“Physical Fluid Dynamics” by D. J. Tritton provides an excellent rendition of fluid mechanics related issues from the perspective of an engineer. This is a strongly recommended read for mechanical and aerospace engineers who are interested in understanding fluid mechanics.
For those who are more mathematically inclined, “Fluid Mechanics” by L. D. Landau and E. M. Lifshitz is a perfect treatise on fluid mechanics. The latest reprint also includes a chapter on computational fluid dynamics and introduces simple computational methodologies for simple flows.
Incompressible and inviscid flows, or commonly known as potential flows, are ordinarily used in design processes. Though simple, they provide an excellent estimate regarding the flow parameters. Most often, like in pipe flows, fluid velocity is small enough that there is no change in density. Thus, they can be considered as incompressible in nature. “Incompressible Flow” by R. L. Panton discusses various matters related to primarily incompressible fluids.
For less experienced readers, some topics include control volume equations, differential equations, Eulerian and Lagrangian formulations, Reynolds transport theorem, analysis of stress and strain, Newtonian fluid, Navier-Stokes equations, vorticity equation, and energy theorems.
For many mechanical and aerospace engineering applications, the fluid speeds are much larger and comparable to the speed of sound. In these applications, the fluid density changes cannot be neglected and thus need to be treated as compressible in nature.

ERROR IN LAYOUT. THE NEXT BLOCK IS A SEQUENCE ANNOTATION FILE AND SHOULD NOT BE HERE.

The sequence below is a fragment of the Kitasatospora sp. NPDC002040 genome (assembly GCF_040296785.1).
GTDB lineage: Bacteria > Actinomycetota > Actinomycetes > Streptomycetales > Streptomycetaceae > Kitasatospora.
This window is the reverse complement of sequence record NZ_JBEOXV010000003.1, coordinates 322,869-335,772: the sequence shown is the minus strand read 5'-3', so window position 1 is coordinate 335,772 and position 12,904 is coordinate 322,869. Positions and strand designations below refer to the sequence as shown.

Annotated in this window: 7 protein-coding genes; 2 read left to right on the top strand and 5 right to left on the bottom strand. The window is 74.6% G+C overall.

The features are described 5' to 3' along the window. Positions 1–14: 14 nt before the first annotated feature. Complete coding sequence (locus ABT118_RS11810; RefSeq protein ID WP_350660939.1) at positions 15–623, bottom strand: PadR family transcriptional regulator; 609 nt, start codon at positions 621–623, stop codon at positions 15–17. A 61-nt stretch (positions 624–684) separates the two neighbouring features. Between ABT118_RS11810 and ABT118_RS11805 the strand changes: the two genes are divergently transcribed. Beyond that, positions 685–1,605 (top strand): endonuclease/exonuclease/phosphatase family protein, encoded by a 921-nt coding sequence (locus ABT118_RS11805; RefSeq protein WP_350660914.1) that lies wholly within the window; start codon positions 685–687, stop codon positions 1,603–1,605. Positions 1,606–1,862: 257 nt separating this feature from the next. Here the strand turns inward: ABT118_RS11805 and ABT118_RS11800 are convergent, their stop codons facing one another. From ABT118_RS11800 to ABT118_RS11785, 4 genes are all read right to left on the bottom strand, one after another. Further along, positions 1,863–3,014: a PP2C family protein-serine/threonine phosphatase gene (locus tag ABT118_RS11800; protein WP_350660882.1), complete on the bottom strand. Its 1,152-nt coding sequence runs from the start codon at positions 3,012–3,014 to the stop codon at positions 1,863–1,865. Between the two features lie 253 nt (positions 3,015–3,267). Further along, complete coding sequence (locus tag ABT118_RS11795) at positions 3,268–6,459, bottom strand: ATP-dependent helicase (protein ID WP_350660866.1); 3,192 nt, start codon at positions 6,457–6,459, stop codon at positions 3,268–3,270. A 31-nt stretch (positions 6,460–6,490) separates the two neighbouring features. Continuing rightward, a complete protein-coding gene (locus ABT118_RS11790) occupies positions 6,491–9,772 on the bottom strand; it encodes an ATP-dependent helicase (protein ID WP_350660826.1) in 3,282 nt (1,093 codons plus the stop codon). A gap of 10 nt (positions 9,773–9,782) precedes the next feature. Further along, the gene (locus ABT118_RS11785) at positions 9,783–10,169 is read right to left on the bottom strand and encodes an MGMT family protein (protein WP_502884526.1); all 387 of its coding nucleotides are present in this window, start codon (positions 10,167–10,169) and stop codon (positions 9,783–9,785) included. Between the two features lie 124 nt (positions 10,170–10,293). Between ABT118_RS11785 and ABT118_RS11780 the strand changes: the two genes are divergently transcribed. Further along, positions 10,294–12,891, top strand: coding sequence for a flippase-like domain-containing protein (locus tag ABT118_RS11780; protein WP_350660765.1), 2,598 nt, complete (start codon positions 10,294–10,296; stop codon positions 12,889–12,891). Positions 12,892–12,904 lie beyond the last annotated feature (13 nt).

“Modern Compressible Flow: With Historical Perspective” by J. D. Anderson has been a well-renowned fluid mechanics book that is prescribed in most graduate courses in fluid mechanics. The book is aimed at engineers and professionals and provides a balanced outlook between traditional methods and modern computer techniques. Another regularly used reference book is “Compressible Fluid Dynamics” by P. A. Thompson. Thompson also provides an even approach that is most suitable for applied researchers and professionals.
The book “Elements of Gasdynamics” by H. A. Liepmann and A. Roshko. Liepmann and Roshko remains a timeless exemplary. Their practical Caltech experience with aeronautical testing is evident in this text. Nevertheless, the book requires a good working knowledge of calculus and basic physics.
Some topics in this topic for newer readers are as follows:
Quasi 1-D flow: Shock waves, flows with friction, flows with heat addition, Mollier diagram, the fundamental derivative of gas dynamics, nozzles, subsonic and supersonic flow, choking total pressure, stagnation pressure, static pressure.